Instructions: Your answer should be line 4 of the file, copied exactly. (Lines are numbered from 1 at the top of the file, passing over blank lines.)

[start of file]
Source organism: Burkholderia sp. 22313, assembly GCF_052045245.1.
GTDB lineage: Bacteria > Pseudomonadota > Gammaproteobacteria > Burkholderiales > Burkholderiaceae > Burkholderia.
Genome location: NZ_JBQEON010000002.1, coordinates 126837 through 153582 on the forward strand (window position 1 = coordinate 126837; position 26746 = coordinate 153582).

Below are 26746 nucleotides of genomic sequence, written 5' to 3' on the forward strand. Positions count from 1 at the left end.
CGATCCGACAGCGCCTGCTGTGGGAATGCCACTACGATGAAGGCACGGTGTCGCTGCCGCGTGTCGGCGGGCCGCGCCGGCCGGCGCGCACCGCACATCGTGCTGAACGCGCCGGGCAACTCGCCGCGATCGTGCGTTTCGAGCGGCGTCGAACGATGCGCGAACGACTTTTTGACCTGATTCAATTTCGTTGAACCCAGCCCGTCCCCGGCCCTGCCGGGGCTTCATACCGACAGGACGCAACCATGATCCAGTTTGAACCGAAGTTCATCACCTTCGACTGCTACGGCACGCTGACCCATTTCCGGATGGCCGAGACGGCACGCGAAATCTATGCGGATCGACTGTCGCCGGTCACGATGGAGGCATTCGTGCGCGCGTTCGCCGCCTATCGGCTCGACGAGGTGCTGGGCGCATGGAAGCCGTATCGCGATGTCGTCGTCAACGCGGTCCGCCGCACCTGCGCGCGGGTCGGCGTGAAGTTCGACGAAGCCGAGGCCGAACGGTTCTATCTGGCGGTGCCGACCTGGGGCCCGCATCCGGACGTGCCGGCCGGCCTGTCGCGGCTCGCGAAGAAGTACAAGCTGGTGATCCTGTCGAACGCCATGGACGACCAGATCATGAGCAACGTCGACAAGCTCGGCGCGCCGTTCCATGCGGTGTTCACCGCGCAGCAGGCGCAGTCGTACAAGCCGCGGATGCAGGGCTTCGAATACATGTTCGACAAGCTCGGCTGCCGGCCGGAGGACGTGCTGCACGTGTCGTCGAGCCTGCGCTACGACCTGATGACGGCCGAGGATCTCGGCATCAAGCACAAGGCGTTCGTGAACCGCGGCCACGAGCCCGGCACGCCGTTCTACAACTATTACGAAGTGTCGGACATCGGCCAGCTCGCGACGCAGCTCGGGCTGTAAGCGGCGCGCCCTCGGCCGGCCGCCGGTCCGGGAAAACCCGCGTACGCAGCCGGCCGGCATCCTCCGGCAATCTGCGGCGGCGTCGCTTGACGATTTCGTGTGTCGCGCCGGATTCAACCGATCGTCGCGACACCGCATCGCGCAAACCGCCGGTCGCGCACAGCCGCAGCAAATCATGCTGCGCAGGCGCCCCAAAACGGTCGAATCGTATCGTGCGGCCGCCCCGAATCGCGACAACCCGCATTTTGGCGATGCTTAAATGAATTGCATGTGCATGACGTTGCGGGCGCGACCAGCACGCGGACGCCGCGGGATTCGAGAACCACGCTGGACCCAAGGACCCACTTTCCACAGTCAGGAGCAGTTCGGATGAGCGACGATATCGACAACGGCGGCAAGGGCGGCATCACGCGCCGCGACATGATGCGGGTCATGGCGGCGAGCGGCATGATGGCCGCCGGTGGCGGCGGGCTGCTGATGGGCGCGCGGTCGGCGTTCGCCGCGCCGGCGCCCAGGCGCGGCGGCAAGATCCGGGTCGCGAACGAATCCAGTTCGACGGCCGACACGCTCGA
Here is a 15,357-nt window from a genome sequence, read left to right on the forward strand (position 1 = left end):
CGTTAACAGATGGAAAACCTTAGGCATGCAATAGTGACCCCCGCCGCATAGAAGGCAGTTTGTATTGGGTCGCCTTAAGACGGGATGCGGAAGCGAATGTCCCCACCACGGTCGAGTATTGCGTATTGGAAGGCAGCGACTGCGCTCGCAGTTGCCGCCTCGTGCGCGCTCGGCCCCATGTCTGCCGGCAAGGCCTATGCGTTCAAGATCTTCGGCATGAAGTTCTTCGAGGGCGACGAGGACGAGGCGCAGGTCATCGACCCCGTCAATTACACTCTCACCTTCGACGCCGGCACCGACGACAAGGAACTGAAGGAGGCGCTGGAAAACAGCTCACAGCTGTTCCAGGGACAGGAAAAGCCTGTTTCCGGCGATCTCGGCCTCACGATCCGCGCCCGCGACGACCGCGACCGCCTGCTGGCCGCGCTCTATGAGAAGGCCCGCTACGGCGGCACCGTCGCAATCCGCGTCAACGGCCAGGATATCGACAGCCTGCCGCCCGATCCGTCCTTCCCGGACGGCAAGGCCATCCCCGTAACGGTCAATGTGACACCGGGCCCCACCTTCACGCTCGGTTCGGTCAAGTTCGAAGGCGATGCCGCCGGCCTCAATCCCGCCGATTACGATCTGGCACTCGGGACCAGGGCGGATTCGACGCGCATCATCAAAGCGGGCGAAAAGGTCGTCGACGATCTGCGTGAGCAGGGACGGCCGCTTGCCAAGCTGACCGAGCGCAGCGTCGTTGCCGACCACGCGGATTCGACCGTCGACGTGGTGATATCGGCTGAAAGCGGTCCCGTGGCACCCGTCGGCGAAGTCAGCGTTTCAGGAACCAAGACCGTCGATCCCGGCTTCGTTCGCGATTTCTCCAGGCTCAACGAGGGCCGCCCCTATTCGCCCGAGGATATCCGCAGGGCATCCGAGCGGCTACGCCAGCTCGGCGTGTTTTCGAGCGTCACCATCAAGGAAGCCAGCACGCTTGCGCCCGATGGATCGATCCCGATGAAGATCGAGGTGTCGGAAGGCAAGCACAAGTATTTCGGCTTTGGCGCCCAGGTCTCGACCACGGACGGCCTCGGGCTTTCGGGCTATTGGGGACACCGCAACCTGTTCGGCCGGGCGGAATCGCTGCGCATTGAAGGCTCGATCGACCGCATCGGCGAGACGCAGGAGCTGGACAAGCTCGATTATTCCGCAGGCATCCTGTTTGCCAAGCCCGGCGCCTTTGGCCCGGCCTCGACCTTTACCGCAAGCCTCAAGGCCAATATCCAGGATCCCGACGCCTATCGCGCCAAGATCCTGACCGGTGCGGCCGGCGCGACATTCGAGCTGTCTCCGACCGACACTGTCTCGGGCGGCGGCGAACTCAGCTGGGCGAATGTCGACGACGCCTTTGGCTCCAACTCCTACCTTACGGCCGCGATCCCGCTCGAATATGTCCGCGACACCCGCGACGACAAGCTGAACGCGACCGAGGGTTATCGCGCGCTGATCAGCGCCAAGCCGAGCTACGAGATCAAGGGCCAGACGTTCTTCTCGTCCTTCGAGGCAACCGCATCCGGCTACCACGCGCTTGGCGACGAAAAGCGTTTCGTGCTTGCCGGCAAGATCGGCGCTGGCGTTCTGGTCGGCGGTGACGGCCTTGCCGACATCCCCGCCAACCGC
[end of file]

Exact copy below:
Below are 26746 nucleotides of genomic sequence, written 5' to 3' on the forward strand. Positions count from 1 at the left end.